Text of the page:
How politics play into the U.S. government shutdown

This Friday, the U.S. government could shut down for the second time since 1995. The Sunday news shows were all about the charges and counter-charges being levelled as to who should bear the blame for the possible shutdown of many government operations.

At issue is the current year’s budget. Two near-shutdowns have already been averted at the last minute since February, when Democrats agreed to cuts in the discretionary portion of the overall budget, which represents 12 per cent of the total budget. The Tea Party faction of the GOP wants $61 billion cut out of the total budget, while the Democrats seem willing to agree on half that amount. They have coalesced around Republican leader John Boehner’s proposed figure of $30 billion since shortly after the November 2 mid-terms. This is where the politics are being played out.

Looming in the background is an upcoming battle to extend the debt ceiling of $14.5 trillion later this month. Many Republicans, particularly those of the Tea Party variety, are threatening to vote against raising the ceiling if they don’t get the budget cuts they’ve requested. Should Congress refuse to raise the debt ceiling, it could have a significant impact on the bond and other financial markets. Many economists fear this could create panic in the markets.

This battle sets the stage for the 2012 election, where Republicans are hoping for a triple victory at the national level. The GOP is already blaming Obama for the budget impasse, claiming he is abdicating leadership. The Democrats, meanwhile, have argued they are willing to tackle the fiscal issue, but not from the uncompromising and ideologically extreme perspective of the Tea Party. Obama’s deficit reduction commission, Bowles-Simpson, drafted an ambitious blueprint of the course to follow. But without the endorsement of either the president or the Republican leadership, it remains just that—a blueprint. In the absence of a coherent plan, the whole debate has morphed into a game of chicken, much to the dissatisfaction of the voters.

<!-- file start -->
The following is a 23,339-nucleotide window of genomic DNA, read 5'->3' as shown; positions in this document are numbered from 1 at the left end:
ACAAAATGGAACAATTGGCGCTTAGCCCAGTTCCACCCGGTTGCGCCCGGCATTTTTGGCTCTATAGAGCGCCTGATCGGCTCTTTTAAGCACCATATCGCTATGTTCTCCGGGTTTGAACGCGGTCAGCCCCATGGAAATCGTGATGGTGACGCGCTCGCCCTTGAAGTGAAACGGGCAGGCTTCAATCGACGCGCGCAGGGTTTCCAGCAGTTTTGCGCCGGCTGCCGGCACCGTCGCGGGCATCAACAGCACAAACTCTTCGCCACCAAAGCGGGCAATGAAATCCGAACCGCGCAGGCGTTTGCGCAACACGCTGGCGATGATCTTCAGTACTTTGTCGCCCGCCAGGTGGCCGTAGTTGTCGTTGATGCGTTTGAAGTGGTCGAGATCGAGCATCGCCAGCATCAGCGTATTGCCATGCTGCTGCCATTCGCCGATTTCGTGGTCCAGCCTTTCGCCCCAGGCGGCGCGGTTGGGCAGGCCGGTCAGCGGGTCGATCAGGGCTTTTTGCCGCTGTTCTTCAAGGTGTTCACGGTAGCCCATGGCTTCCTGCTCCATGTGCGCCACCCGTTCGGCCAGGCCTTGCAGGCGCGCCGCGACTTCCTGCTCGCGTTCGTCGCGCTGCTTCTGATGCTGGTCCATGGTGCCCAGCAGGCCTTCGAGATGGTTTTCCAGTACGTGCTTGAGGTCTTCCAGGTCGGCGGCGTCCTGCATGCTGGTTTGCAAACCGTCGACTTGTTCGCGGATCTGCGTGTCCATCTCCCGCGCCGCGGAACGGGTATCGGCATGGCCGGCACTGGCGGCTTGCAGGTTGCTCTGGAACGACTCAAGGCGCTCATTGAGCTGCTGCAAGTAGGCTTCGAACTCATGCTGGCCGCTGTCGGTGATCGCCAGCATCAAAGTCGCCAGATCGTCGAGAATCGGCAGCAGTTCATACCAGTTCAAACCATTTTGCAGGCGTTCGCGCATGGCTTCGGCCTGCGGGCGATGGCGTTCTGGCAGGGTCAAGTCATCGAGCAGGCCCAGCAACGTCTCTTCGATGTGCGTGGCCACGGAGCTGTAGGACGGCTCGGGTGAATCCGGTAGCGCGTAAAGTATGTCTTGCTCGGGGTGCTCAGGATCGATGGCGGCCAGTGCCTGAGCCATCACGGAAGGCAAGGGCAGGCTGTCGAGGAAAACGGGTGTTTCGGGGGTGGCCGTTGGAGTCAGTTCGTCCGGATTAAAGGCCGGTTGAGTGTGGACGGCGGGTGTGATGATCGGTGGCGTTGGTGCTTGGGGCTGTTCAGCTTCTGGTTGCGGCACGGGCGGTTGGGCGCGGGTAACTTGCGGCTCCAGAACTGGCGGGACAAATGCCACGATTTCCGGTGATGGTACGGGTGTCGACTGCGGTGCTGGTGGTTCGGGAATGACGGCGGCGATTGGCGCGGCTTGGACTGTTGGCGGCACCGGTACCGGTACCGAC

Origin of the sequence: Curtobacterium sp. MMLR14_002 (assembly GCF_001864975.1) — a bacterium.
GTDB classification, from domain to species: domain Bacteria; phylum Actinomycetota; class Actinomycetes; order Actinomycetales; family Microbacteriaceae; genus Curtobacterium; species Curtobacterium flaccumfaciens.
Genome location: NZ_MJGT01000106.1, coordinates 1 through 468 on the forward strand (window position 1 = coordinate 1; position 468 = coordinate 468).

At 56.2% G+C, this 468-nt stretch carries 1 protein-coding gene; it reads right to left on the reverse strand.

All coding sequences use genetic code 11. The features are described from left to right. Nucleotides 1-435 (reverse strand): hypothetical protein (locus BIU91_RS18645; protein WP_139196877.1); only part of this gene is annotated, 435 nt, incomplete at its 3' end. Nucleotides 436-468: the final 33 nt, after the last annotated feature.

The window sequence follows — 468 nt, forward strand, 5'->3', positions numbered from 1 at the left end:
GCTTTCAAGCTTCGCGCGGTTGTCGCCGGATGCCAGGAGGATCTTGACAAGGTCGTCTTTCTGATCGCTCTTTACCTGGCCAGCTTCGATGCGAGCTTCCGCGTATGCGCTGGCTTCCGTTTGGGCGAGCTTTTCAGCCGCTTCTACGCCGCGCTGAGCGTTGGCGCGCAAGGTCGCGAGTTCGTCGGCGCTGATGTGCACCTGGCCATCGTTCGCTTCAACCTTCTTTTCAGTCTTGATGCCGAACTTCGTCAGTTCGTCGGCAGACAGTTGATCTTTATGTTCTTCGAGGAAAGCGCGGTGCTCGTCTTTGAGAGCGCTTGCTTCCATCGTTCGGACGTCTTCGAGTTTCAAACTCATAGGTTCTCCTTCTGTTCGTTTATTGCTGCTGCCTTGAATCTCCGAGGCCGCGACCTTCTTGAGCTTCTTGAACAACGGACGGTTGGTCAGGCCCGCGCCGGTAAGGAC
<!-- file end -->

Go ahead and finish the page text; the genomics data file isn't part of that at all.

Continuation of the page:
Everyone in the political world agrees significant spending cuts are necessary. But what should be cut and by how much? That disagreement is compounded by battles over what to do on the revenue side of the ledger. Republicans are adamantly opposed to new taxes, preferring the nebulous subject of tax code reform. Democrats want to reform the tax code, raise new revenues, and repeal the Bush-era tax cuts on the very rich. It sounds a lot like the debate of the last two years.

It will take leadership and courage as opposed to calculation and tactics to do the people’s business. The deficit is close to 10 per cent of GDP and the debt is around 90 per cent of GDP. These figures, economists agree, are unsustainable. Everything should therefore be on the table: cuts to the Department of Defence, entitlement reform (medicare, medicaid, social security), tax code reform, everything.

These reforms cannot happen in a piecemeal fashion. Voters expect the president or the Congress or both to lead. In 1995, a Republican Congress led by House Speaker Newt Gingrich faced off against Democratic President Bill Clinton in what has since been interpreted as a win for Clinton and a factor in his reelection in 1996. Whomever wins this latest battle could very well end taking the 2012 election as well.

[John Parisella is currently serving as Quebec Delegate-General in New York City]